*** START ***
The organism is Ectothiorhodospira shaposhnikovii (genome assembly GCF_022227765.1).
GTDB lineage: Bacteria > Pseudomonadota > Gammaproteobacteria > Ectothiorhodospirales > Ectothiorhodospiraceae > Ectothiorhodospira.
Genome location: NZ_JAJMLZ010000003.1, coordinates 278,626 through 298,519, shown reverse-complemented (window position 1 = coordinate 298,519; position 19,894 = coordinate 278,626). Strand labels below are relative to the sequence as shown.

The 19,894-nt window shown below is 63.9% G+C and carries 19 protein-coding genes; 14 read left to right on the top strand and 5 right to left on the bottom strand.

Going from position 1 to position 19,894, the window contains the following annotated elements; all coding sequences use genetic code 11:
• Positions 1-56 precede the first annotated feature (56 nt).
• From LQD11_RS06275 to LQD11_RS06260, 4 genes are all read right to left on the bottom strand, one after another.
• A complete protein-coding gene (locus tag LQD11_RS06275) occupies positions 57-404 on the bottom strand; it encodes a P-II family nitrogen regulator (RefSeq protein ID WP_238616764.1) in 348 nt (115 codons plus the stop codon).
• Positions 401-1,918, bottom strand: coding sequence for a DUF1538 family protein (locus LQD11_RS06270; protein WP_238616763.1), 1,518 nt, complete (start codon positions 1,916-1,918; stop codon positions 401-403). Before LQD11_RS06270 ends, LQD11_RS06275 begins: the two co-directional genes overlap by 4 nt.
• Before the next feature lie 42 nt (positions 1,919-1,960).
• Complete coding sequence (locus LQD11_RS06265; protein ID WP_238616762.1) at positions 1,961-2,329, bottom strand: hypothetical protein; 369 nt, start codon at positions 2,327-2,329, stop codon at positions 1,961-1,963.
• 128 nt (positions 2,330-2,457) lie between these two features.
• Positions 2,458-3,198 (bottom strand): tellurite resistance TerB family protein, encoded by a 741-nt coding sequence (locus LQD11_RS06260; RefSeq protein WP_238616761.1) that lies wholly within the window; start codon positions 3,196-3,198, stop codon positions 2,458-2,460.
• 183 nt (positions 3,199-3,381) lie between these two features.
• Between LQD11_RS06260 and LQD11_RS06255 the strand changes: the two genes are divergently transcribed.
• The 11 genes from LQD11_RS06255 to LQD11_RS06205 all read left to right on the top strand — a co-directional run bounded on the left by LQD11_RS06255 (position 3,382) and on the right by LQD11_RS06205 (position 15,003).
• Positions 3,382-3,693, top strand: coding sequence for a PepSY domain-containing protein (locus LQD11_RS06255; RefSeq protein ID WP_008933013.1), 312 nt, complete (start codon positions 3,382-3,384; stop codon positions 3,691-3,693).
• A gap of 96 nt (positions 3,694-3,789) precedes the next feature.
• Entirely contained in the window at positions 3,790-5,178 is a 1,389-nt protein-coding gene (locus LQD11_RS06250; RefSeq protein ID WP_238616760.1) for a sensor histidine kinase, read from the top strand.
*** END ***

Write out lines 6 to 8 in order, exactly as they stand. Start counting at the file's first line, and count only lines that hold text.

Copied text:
• Positions 1-56 precede the first annotated feature (56 nt).
• From LQD11_RS06275 to LQD11_RS06260, 4 genes are all read right to left on the bottom strand, one after another.
• A complete protein-coding gene (locus tag LQD11_RS06275) occupies positions 57-404 on the bottom strand; it encodes a P-II family nitrogen regulator (RefSeq protein ID WP_238616764.1) in 348 nt (115 codons plus the stop codon).